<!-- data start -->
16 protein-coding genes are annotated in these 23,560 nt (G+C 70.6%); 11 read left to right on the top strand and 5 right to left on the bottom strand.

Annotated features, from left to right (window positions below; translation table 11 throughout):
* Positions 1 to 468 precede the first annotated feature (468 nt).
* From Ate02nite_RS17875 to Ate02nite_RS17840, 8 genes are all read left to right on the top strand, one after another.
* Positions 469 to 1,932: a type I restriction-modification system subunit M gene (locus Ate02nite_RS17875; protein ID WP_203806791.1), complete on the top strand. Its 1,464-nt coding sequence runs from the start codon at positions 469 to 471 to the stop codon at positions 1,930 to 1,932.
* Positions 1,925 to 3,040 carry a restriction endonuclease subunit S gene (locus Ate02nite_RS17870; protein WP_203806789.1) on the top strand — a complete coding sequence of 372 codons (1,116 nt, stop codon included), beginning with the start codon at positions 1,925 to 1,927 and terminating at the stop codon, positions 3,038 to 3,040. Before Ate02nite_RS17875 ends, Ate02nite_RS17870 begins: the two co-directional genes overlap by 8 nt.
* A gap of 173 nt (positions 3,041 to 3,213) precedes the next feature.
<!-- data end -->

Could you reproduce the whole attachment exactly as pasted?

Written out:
16 protein-coding genes are annotated in these 23,560 nt (G+C 70.6%); 11 read left to right on the top strand and 5 right to left on the bottom strand.

Annotated features, from left to right (window positions below; translation table 11 throughout):
* Positions 1 to 468 precede the first annotated feature (468 nt).
* From Ate02nite_RS17875 to Ate02nite_RS17840, 8 genes are all read left to right on the top strand, one after another.
* Positions 469 to 1,932: a type I restriction-modification system subunit M gene (locus Ate02nite_RS17875; protein ID WP_203806791.1), complete on the top strand. Its 1,464-nt coding sequence runs from the start codon at positions 469 to 471 to the stop codon at positions 1,930 to 1,932.
* Positions 1,925 to 3,040 carry a restriction endonuclease subunit S gene (locus Ate02nite_RS17870; protein WP_203806789.1) on the top strand — a complete coding sequence of 372 codons (1,116 nt, stop codon included), beginning with the start codon at positions 1,925 to 1,927 and terminating at the stop codon, positions 3,038 to 3,040. Before Ate02nite_RS17875 ends, Ate02nite_RS17870 begins: the two co-directional genes overlap by 8 nt.
* A gap of 173 nt (positions 3,041 to 3,213) precedes the next feature.